There was a time when many Nashville recording artists relied on their record company and a local booker to help eke out a living, a time when New York and Los Angeles regarded most Nashville singers as beneath their radar. Nashville, for its part, went it alone.
Today, the Nashville entertainment industry is heavily integrated with both coasts, thanks largely to major talent agencies like William Morris, Paradigm and CAA, all of whom have a big stake in Music City.
Paul Moore, William Morris’ co-chief operating officer for Nashville, has been in Nashville with the company for 30 years. The coastal influence dates back to that time, he says. “We brought the concept of how business was done on a different level. It became more professional, more businesslike, less ‘Well let’s just hang out in a smoky room and kind of make a deal.’
“At first there was a lot of resistance from the local agencies here, but they’ve all evolved into that because the business has changed to where it really has to be that way. Let’s face it, the money is so different now than it was three decades ago. It’s a huge business now.
“The synergy of departments at William Morris has grown enormously through the years,” Moore continues. “Twenty years ago, we were a country-music booking office, and then we added contemporary Christian and gospel. Now we have digital media agents that are working here. We book all the fairs and festivals and special outdoor events for our entire music roster out of Nashville. We’ve got two television agents who are on the ground working in Nashville. We have a TV department, which we didn’t have for years.”
Meanwhile, there are agents Greg Janese and Curt Motley at Paradigm’s Nashville office. Motley, one of the few Nashville natives working for the major agencies, is the responsible agent for country superstar Toby Keith.
“The lines have blurred between management, the labels and agencies,” he says, “whether it’s going out looking for endorsement deals that have fallen upon management and labels in the past or helping to influence radio where we can, cutting merchandise deals — all revenue streams that we think we can influence.”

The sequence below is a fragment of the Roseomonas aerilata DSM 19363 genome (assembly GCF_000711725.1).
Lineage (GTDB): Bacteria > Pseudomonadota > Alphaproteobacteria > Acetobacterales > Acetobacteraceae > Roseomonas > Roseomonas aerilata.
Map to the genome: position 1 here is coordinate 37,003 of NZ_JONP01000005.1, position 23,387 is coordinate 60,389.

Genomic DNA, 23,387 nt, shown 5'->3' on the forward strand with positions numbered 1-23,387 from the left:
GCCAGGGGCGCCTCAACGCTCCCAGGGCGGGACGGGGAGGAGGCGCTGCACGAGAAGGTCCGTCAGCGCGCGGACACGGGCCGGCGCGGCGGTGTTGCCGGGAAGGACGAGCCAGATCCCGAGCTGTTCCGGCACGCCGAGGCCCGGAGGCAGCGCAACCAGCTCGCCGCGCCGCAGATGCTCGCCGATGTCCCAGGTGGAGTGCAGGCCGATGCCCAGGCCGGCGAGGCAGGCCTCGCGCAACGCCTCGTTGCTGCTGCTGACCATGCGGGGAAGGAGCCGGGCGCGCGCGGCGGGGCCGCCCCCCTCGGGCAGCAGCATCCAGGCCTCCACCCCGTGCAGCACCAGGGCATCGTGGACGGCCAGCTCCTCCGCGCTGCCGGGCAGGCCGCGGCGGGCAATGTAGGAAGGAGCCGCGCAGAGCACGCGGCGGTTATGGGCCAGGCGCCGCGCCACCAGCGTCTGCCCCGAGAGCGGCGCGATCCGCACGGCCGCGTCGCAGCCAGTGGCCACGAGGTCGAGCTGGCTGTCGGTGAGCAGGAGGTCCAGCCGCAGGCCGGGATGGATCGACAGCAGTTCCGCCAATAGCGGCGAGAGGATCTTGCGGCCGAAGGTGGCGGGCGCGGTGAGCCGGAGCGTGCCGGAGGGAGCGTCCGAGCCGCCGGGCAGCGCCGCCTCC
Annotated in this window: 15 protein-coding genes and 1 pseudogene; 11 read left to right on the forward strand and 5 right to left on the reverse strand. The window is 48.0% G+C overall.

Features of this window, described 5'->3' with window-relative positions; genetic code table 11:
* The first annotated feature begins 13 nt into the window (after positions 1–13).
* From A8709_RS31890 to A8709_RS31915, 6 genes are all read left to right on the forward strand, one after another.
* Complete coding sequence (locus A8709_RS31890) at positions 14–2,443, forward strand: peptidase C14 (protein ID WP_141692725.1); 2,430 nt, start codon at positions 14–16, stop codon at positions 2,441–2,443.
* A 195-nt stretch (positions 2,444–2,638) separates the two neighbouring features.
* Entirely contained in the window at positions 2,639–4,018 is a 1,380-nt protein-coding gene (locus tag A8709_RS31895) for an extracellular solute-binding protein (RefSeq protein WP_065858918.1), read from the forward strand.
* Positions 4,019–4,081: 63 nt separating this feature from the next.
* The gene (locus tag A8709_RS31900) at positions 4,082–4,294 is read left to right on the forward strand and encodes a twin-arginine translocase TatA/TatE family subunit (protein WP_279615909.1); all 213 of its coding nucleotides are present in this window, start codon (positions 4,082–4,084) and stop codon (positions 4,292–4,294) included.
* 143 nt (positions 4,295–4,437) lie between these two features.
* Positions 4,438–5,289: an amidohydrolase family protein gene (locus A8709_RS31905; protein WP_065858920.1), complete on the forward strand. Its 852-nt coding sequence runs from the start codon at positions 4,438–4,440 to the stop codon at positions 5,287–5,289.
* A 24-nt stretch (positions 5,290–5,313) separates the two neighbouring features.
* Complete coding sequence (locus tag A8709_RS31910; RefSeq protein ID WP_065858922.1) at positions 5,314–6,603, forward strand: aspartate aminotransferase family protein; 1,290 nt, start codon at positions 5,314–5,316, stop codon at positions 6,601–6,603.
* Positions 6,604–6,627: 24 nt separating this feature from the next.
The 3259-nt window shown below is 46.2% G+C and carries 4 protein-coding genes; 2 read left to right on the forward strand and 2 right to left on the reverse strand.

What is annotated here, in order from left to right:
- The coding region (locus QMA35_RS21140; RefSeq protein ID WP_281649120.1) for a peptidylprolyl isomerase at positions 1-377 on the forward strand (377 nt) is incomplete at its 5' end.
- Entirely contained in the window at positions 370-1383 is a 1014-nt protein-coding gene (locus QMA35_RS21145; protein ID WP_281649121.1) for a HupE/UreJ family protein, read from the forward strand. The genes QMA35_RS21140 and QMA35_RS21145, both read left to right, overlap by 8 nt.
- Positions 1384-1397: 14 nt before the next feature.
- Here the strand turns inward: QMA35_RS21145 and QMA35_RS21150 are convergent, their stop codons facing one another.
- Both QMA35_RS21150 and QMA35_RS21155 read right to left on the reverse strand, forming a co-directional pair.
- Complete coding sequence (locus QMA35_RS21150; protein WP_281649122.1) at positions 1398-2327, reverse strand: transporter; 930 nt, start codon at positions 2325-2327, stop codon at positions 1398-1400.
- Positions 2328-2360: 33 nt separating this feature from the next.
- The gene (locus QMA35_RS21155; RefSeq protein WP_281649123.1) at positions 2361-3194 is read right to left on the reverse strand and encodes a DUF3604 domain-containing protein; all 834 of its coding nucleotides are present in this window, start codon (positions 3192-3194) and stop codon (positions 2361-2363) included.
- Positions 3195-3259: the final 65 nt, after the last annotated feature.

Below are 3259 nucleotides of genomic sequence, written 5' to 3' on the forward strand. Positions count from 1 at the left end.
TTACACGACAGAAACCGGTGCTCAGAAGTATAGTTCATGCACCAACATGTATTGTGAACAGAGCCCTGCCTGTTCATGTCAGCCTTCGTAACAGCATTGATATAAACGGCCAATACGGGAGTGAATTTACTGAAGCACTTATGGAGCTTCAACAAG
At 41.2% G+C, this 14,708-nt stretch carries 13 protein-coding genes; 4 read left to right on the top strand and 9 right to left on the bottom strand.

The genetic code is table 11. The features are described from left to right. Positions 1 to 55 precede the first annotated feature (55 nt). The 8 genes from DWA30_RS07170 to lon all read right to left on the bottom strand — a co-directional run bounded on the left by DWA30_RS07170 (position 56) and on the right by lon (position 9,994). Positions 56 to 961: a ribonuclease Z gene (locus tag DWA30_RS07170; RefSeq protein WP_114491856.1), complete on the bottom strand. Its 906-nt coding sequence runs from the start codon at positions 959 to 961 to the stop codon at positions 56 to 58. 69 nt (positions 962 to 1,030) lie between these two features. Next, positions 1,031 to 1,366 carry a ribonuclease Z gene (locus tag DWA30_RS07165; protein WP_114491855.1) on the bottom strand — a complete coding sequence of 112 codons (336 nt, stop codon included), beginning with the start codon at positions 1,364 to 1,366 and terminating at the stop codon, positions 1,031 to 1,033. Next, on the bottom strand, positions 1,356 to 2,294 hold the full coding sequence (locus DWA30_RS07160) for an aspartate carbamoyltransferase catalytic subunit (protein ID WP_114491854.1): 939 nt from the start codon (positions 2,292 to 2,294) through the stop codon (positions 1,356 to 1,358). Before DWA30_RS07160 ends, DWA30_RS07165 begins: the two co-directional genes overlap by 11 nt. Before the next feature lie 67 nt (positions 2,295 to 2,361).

Janese and Motley point out that in today’s changing industry there can no longer be an adversarial position among labels, management and agencies. Janese notes labels have come to realize they need an “all hands on deck” approach when an artist is coming out with a record, whether it’s a brand-new talent or an established one.
“I would argue that today almost 99% of artist revenue streams come from touring,” Motley says.
With the music scene in Nashville diversifying from country to alternative country, Americana, rock, alternative rock and indie rock, “All that’s represented here in the creative community,” Janese observes. “That’s why you need an L.A. presence and a New York presence, because you need a variety of strengths that can cover all those areas.”
Despite being in the midst of the present economic turndown, mavens at the major agencies in Nashville expect 2009 to be a good year for touring.
“We understand what’s going on in the economy, and we’re sensitive to it,” says Darin Murphy at CAA.
His cohort, Marc Denis, points to the diversity of their Nashville roster: “We do a lot of country, a lot of comedy, Christian, classic rock; we’ve got four agents here that book our contemporary rock roster as well. We’re very diverse here, in terms of the roster. I can tell you what’s become more important internally here with who we’re looking to sign is: ‘Can you perform live?’ We look at that quality in a new artist almost more so than can this person have hits on the radio.
“You’ve got (country) guys now like Kenny Chesney and Keith Urban who put on shows that’ll rival any rock tour in the country. New artists know that they’re gonna have to be good in a live situation to break through.”